A body has been found in an otherwise empty apartment. It has been strung up from hooks, carefully posed and illuminated. This grotesque installation would be shocking enough on its own, but the body has been created from the dismembered parts of multiple victims. Wolf recognises the crudely attached head. It has been taken from a man who should be safely locked up in prison.

The team assembled to identify the remaining body parts includes Wolf’s former partner at the Met, Detective Emily Baxter. She is mentoring Edmunds, a recent transfer to the Serious Crimes Unit from Fraud. Edmunds is determined to leave no stone unturned in his thorough investigations. With the body count rising and manpower fully stretched his dogged persistence, against orders, is not appreciated.

Wolf’s ex-wife, Andrea, is a reporter working for a sensationalist TV station. When the murderer sends her photographs of what is soon being referred to as the Ragdoll she approaches her ex-husband. Included in the package is a list. On it are names and beside each is a date. It would appear that the murderer intends to strike again.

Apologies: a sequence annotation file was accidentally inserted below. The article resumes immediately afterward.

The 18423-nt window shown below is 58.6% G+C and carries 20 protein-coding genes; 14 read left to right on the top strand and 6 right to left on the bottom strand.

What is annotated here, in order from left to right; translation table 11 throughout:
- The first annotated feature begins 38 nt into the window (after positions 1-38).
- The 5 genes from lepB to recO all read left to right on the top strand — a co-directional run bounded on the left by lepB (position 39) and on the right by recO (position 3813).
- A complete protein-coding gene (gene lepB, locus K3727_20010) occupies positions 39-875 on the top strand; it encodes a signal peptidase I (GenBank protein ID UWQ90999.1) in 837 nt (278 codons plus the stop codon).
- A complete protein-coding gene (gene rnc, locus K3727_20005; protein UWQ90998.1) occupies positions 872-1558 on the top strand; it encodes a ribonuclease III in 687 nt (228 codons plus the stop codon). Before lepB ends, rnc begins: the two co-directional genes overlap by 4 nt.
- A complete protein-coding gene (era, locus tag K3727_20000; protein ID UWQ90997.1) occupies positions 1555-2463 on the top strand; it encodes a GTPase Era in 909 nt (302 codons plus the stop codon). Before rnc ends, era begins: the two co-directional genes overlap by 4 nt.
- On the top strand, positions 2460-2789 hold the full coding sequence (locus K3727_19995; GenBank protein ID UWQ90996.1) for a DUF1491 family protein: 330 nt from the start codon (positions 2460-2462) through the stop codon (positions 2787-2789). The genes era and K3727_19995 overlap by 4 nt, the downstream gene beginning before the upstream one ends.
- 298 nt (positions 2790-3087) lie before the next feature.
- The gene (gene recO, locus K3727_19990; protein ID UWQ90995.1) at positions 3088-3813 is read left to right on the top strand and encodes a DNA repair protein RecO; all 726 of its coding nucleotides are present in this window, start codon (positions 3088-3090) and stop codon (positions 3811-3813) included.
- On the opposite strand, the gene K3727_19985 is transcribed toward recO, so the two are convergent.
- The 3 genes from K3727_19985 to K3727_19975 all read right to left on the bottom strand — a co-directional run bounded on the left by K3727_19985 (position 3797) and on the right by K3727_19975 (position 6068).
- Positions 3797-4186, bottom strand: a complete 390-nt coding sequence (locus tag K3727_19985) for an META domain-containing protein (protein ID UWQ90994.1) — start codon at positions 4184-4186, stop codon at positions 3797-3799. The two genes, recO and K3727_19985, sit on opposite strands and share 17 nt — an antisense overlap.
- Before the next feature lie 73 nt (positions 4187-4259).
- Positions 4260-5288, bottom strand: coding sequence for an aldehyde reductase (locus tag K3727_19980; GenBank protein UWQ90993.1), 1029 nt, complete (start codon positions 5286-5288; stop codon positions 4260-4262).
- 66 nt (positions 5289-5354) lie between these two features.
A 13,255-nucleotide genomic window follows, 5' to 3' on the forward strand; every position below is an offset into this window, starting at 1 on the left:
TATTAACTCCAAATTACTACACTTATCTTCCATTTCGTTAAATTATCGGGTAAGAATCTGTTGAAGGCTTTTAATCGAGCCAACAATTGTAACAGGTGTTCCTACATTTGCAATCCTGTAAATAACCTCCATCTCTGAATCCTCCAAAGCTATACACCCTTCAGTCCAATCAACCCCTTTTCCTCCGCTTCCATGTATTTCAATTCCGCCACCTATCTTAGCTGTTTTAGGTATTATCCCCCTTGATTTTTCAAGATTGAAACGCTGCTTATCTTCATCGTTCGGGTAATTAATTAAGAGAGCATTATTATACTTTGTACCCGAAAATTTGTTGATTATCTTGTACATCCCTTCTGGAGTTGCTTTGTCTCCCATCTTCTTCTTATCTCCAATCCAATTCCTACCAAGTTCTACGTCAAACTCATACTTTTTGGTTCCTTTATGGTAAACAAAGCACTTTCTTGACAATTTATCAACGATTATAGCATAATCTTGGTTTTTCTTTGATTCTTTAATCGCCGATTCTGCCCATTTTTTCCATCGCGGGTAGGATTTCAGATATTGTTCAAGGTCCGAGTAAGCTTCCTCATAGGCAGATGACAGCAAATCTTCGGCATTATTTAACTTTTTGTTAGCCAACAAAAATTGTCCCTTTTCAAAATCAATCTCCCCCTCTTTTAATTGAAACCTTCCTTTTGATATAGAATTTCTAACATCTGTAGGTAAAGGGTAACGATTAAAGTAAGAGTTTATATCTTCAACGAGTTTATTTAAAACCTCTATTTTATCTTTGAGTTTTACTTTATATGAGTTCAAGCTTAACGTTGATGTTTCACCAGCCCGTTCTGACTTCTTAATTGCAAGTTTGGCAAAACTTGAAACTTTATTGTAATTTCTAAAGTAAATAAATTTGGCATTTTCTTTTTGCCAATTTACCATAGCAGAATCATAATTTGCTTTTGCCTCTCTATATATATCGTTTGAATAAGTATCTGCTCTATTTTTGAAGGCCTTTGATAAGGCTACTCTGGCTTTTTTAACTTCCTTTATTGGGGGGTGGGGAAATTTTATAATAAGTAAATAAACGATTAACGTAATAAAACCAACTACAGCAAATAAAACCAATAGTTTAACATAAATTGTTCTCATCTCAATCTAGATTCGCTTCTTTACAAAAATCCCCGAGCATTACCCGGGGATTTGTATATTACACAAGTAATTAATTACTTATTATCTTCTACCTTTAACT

The team divide their resources between protecting those threatened and trying to find links between all involved. Meanwhile Andrea broadcasts what she knows to the nation, much to the delight of her boss. Whatever happens next it will happen within the glare of maximum publicity, and he understands that the more horrific the footage the higher his ratings.

Six people were killed to create the Ragdoll, six more are threatened. The murderer has the ability to strike in protected locations. To find him the team need to understand why he is targeting this apparently disparate set of people. And the clock is ticking.